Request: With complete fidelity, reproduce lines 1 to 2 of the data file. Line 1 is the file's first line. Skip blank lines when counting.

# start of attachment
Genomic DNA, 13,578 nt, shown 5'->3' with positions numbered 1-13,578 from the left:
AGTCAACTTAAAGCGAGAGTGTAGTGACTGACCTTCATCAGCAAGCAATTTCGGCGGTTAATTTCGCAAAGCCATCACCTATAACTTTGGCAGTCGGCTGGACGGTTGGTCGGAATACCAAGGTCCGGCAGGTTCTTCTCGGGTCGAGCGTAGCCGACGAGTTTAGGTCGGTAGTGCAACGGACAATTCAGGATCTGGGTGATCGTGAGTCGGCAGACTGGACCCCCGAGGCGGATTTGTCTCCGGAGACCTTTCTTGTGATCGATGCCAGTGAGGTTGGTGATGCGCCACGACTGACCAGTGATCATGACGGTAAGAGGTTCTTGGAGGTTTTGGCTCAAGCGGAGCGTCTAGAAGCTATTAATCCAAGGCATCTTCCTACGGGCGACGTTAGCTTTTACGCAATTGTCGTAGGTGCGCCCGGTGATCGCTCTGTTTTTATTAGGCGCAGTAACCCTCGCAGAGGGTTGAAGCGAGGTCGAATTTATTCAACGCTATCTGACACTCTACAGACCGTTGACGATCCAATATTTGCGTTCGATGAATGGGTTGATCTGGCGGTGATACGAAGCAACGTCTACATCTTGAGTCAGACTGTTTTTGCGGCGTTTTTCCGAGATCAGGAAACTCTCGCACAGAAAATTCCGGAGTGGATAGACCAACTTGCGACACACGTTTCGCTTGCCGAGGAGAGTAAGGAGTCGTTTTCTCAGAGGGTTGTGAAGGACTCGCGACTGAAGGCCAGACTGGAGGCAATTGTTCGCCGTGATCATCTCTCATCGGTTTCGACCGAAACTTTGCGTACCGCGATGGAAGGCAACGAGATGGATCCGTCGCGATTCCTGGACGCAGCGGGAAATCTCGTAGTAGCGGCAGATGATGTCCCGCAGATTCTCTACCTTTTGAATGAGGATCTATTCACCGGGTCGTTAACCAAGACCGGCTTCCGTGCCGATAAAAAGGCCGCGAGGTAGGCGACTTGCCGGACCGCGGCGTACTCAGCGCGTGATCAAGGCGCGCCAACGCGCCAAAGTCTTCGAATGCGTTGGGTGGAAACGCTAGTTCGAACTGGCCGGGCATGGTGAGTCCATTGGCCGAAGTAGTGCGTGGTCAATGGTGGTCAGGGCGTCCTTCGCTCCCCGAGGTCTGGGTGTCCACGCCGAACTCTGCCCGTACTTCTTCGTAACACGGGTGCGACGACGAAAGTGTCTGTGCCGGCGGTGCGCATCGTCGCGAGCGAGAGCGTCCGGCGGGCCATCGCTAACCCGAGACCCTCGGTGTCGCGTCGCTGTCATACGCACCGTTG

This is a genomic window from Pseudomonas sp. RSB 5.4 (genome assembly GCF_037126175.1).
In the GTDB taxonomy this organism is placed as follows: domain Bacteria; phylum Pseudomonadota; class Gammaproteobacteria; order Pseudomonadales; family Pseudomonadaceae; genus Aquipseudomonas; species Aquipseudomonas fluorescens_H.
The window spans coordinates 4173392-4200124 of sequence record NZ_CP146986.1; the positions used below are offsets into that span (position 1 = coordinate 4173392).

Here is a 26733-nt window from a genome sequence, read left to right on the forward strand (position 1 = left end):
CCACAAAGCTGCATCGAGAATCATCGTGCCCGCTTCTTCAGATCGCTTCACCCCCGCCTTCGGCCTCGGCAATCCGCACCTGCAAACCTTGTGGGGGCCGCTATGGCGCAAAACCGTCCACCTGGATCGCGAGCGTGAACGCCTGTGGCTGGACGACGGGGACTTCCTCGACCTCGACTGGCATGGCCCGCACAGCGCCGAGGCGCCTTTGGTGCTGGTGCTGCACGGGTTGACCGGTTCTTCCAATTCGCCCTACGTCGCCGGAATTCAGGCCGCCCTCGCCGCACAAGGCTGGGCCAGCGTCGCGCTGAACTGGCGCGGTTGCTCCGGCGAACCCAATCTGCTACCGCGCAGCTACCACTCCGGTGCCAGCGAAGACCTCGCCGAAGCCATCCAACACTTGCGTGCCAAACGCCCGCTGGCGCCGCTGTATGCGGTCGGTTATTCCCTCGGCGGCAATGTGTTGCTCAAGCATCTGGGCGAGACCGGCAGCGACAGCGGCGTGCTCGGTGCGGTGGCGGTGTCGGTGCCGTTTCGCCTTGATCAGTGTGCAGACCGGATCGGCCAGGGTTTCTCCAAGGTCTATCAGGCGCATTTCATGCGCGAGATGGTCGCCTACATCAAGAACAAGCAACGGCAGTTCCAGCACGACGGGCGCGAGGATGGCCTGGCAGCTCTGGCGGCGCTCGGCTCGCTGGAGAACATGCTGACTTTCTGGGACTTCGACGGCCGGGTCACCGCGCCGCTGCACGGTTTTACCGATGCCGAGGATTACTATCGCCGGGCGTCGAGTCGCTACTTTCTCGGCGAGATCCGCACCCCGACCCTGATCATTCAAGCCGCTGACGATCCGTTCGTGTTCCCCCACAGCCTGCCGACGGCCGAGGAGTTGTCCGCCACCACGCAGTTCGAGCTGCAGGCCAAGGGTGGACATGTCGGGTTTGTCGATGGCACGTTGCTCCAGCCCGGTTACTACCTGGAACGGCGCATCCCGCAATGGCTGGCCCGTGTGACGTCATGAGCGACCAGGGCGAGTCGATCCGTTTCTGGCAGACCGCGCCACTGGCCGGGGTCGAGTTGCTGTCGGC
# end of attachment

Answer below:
Genomic DNA, 13,578 nt, shown 5'->3' with positions numbered 1-13,578 from the left:
AGTCAACTTAAAGCGAGAGTGTAGTGACTGACCTTCATCAGCAAGCAATTTCGGCGGTTAATTTCGCAAAGCCATCACCTATAACTTTGGCAGTCGGCTGGACGGTTGGTCGGAATACCAAGGTCCGGCAGGTTCTTCTCGGGTCGAGCGTAGCCGACGAGTTTAGGTCGGTAGTGCAACGGACAATTCAGGATCTGGGTGATCGTGAGTCGGCAGACTGGACCCCCGAGGCGGATTTGTCTCCGGAGACCTTTCTTGTGATCGATGCCAGTGAGGTTGGTGATGCGCCACGACTGACCAGTGATCATGACGGTAAGAGGTTCTTGGAGGTTTTGGCTCAAGCGGAGCGTCTAGAAGCTATTAATCCAAGGCATCTTCCTACGGGCGACGTTAGCTTTTACGCAATTGTCGTAGGTGCGCCCGGTGATCGCTCTGTTTTTATTAGGCGCAGTAACCCTCGCAGAGGGTTGAAGCGAGGTCGAATTTATTCAACGCTATCTGACACTCTACAGACCGTTGACGATCCAATATTTGCGTTCGATGAATGGGTTGATCTGGCGGTGATACGAAGCAACGTCTACATCTTGAGTCAGACTGTTTTTGCGGCGTTTTTCCGAGATCAGGAAACTCTCGCACAGAAAATTCCGGAGTGGATAGACCAACTTGCGACACACGTTTCGCTTGCCGAGGAGAGTAAGGAGTCGTTTTCTCAGAGGGTTGTGAAGGACTCGCGACTGAAGGCCAGACTGGAGGCAATTGTTCGCCGTGATCATCTCTCATCGGTTTCGACCGAAACTTTGCGTACCGCGATGGAAGGCAACGAGATGGATCCGTCGCGATTCCTGGACGCAGCGGGAAATCTCGTAGTAGCGGCAGATGATGTCCCGCAGATTCTCTACCTTTTGAATGAGGATCTATTCACCGGGTCGTTAACCAAGACCGGCTTCCGTGCCGATAAAAAGGCCGCGAGGTAGGCGACTTGCCGGACCGCGGCGTACTCAGCGCGTGATCAAGGCGCGCCAACGCGCCAAAGTCTTCGAATGCGTTGGGTGGAAACGCTAGTTCGAACTGGCCGGGCATGGTGAGTCCATTGGCCGAAGTAGTGCGTGGTCAATGGTGGTCAGGGCGTCCTTCGCTCCCCGAGGTCTGGGTGTCCACGCCGAACTCTGCCCGTACTTCTTCGTAACACGGGTGCGACGACGAAAGTGTCTGTGCCGGCGGTGCGCATCGTCGCGAGCGAGAGCGTCCGGCGGGCCATCGCTAACCCGAGACCCTCGGTGTCGCGTCGCTGTCATACGCACCGTTG